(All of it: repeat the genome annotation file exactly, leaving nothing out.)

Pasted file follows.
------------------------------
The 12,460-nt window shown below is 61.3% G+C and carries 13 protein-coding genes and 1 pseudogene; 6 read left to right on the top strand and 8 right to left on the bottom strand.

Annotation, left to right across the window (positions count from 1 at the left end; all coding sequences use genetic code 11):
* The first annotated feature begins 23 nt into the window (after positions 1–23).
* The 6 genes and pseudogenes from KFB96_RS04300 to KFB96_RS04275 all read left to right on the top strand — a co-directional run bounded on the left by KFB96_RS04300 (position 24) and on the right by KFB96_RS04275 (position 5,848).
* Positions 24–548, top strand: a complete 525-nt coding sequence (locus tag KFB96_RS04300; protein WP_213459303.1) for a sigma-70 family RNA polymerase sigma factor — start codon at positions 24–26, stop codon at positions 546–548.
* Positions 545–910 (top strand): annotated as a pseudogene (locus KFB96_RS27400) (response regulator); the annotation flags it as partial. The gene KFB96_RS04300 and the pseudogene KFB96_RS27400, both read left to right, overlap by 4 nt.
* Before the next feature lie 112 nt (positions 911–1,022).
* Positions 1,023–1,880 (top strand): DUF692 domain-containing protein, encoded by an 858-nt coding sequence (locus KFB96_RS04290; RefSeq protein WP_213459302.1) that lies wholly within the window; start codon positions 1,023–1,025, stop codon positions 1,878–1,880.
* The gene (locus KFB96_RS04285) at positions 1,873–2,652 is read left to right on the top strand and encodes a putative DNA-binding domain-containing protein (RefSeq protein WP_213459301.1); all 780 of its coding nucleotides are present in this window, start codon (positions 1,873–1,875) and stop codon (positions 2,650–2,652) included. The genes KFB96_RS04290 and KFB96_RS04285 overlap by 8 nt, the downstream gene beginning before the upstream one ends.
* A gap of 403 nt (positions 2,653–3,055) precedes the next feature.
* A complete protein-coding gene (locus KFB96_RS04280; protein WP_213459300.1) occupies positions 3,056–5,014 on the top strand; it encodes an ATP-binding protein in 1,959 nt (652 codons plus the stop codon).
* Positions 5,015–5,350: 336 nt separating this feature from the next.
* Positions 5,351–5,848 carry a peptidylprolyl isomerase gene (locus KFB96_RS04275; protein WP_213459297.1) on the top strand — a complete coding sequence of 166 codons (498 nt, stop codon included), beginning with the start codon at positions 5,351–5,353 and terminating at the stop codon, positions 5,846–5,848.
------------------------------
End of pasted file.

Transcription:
The 12,460-nt window shown below is 61.3% G+C and carries 13 protein-coding genes and 1 pseudogene; 6 read left to right on the top strand and 8 right to left on the bottom strand.

Annotation, left to right across the window (positions count from 1 at the left end; all coding sequences use genetic code 11):
* The first annotated feature begins 23 nt into the window (after positions 1–23).
* The 6 genes and pseudogenes from KFB96_RS04300 to KFB96_RS04275 all read left to right on the top strand — a co-directional run bounded on the left by KFB96_RS04300 (position 24) and on the right by KFB96_RS04275 (position 5,848).
* Positions 24–548, top strand: a complete 525-nt coding sequence (locus tag KFB96_RS04300; protein WP_213459303.1) for a sigma-70 family RNA polymerase sigma factor — start codon at positions 24–26, stop codon at positions 546–548.
* Positions 545–910 (top strand): annotated as a pseudogene (locus KFB96_RS27400) (response regulator); the annotation flags it as partial. The gene KFB96_RS04300 and the pseudogene KFB96_RS27400, both read left to right, overlap by 4 nt.
* Before the next feature lie 112 nt (positions 911–1,022).
* Positions 1,023–1,880 (top strand): DUF692 domain-containing protein, encoded by an 858-nt coding sequence (locus KFB96_RS04290; RefSeq protein WP_213459302.1) that lies wholly within the window; start codon positions 1,023–1,025, stop codon positions 1,878–1,880.
* The gene (locus KFB96_RS04285) at positions 1,873–2,652 is read left to right on the top strand and encodes a putative DNA-binding domain-containing protein (RefSeq protein WP_213459301.1); all 780 of its coding nucleotides are present in this window, start codon (positions 1,873–1,875) and stop codon (positions 2,650–2,652) included. The genes KFB96_RS04290 and KFB96_RS04285 overlap by 8 nt, the downstream gene beginning before the upstream one ends.
* A gap of 403 nt (positions 2,653–3,055) precedes the next feature.
* A complete protein-coding gene (locus KFB96_RS04280; protein WP_213459300.1) occupies positions 3,056–5,014 on the top strand; it encodes an ATP-binding protein in 1,959 nt (652 codons plus the stop codon).
* Positions 5,015–5,350: 336 nt separating this feature from the next.
* Positions 5,351–5,848 carry a peptidylprolyl isomerase gene (locus KFB96_RS04275; protein WP_213459297.1) on the top strand — a complete coding sequence of 166 codons (498 nt, stop codon included), beginning with the start codon at positions 5,351–5,353 and terminating at the stop codon, positions 5,846–5,848.